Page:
China looms over US-ASEAN summit
US President Barack Obama said Southeast Asia had increasing sway on the world stage, at a time of flaring regional tensions over maritime territorial disputes with a rising China.
New York: US President Barack Obama said
Southeast Asia had increasing sway on the world stage, at a
time of flaring regional tensions over maritime territorial
disputes with a rising China.
At a New York summit, Obama said the 10-member
Association of Southeast Asian Nations (ASEAN) had the
potential for true world leadership, pressing home his plan of
rebuilding US power in the dynamic region.
Both sides agreed on the importance of "peaceful
resolution of disputes" and "freedom of navigation" including
in the South China Sea, a reference to tensions between
several ASEAN members and Beijing over territorial claims.
The summit also took place at a time of aggravated
Chinese tensions with traditional rival and cornerstone
US-ally Japan over a separate territorial dispute in the East
China had warned the United States ahead of the summit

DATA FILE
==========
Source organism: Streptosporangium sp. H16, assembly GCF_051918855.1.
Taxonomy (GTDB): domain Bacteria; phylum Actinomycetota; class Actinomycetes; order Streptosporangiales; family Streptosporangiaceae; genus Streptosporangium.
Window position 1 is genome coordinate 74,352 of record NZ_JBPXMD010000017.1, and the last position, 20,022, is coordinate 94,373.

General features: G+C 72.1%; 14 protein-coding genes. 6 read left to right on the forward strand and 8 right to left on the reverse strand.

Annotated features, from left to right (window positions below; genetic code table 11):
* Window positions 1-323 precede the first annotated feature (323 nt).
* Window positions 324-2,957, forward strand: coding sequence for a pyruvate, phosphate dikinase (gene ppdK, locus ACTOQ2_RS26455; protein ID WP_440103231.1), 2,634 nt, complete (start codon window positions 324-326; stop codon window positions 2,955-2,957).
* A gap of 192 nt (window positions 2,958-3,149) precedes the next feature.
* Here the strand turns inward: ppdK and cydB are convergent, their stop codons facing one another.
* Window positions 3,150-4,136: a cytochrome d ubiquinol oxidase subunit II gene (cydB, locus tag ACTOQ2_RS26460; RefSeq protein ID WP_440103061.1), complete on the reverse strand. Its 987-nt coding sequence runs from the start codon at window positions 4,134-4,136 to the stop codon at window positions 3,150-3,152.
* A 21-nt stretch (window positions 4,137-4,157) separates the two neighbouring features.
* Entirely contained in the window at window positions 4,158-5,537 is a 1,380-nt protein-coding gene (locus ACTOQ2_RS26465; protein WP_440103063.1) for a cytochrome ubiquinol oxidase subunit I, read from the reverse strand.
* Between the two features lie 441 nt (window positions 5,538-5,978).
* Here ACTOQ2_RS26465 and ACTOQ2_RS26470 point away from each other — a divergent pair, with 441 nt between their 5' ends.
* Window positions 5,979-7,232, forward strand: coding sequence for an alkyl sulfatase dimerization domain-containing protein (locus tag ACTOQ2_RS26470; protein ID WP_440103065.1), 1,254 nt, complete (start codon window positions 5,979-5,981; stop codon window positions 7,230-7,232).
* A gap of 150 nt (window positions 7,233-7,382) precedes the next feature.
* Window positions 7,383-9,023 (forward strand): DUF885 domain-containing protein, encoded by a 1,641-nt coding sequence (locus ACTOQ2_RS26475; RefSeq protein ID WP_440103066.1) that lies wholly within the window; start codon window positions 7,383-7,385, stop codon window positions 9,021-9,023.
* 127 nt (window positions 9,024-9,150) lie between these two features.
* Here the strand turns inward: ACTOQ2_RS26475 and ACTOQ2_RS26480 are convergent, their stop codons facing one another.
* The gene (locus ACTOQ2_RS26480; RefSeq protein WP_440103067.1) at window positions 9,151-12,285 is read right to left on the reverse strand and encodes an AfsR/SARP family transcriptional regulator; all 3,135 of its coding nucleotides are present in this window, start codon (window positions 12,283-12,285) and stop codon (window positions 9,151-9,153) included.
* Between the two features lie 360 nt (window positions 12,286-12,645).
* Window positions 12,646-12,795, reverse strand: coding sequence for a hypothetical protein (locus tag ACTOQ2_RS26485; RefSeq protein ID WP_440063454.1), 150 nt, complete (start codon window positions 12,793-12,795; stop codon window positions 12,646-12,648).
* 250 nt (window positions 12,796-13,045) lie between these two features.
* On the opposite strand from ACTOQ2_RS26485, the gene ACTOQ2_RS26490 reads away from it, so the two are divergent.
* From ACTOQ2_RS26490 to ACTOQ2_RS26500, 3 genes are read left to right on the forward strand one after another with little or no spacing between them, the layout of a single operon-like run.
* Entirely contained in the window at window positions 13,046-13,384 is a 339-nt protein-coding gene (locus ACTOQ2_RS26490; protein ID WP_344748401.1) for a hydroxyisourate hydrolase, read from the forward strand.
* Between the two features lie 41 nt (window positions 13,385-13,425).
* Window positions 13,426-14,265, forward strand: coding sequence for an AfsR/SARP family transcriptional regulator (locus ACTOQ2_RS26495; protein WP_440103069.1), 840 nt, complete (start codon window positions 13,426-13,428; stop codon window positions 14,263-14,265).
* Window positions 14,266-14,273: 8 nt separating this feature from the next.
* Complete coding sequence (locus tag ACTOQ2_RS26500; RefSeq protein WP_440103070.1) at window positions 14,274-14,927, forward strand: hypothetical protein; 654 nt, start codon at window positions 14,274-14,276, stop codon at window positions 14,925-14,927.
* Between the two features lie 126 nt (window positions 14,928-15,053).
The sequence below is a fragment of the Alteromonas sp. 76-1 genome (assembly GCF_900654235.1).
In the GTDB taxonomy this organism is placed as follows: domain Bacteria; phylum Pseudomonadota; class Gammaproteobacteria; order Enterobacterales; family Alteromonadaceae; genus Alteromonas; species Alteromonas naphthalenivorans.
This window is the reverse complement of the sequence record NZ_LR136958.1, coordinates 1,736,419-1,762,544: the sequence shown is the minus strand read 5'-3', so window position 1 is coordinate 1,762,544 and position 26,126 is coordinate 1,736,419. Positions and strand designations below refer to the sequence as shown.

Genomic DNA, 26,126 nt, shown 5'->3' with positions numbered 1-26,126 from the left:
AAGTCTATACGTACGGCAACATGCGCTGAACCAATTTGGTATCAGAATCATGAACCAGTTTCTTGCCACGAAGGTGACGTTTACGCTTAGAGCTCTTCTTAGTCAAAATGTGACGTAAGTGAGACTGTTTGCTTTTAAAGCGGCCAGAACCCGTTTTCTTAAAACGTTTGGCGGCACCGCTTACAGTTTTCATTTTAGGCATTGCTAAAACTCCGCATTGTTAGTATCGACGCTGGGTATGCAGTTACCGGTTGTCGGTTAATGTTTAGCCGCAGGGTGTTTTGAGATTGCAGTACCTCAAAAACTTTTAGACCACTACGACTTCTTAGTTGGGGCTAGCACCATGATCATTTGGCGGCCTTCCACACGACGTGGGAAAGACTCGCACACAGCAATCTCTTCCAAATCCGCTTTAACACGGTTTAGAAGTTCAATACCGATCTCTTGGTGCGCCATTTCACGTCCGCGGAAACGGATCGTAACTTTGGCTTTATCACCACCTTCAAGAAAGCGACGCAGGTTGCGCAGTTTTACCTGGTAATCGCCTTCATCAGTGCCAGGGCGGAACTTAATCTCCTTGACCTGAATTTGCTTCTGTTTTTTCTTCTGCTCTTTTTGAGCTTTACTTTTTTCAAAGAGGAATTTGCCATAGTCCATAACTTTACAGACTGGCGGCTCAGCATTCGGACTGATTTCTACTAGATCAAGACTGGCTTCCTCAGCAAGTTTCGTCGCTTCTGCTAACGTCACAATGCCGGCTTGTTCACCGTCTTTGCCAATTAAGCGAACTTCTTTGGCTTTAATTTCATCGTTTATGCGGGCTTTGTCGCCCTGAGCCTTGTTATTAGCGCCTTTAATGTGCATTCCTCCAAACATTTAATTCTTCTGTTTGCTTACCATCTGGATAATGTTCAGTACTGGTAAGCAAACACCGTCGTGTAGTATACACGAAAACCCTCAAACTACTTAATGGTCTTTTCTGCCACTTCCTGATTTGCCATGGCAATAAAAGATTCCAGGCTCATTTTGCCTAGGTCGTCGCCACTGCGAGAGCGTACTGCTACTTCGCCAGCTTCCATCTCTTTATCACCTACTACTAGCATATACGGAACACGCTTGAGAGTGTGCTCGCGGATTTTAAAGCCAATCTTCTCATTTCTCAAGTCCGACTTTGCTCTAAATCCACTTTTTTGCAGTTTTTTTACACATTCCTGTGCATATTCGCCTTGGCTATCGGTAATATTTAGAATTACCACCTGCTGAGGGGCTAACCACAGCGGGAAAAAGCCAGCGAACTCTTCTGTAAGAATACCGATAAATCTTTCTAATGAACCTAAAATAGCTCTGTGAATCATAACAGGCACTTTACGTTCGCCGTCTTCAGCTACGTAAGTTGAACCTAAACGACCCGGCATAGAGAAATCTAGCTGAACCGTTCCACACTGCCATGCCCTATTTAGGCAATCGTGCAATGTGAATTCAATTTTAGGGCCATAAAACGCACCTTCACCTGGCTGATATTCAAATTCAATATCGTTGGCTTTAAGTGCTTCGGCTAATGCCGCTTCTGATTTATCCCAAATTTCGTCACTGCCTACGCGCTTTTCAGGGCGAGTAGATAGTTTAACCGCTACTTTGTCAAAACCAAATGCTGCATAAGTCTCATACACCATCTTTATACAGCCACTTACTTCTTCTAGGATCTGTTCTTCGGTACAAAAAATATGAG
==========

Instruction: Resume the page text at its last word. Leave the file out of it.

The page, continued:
between ASEAN and Washington not to get involved in the row
over the potentially resource-rich Spratly and Paracel islands
in the South China Sea which Beijing claims.
However, ASEAN members the Philippines, Vietnam,
Malaysia, Brunei, plus non-member Taiwan have competing
There was no mention in a US statement on the talks, nor
a joint communique of a call made by US Secretary of State
Hillary Clinton in July for multilateral talks on regional
security rows -- an idea China opposes.
Opening the talks, Obama made clear he saw Asia as a
vital plank of his foreign policy.
"As president, I`ve... made it clear that the United
States intends to play a leadership role in Asia," Obama said.
"So we`ve strengthened old alliances, we`ve deepened new
partnerships, as we are doing with China, and we`ve reengaged
with regional organisations, including ASEAN," Obama said at
the summit at the Waldorf Astoria hotel.
Obama also confirmed he would attend the East Asia
summit next year in Jakarta as he presses home a strategy of
enhancing US influence in the dynamic region, which he
believes has been neglected by recent American policy.
"ASEAN countries are increasingly playing a leadership
role in the region. ASEAN itself has the potential to be a
very positive force in global affairs," Obama said.
ASEAN includes Brunei, Cambodia, Indonesia, Laos,
Malaysia, Myanmar, the Philippines, Singapore, Thailand and
Vietnam. The East Asia summit groups ASEAN with Australia,
China, India, Japan, New Zealand and South Korea.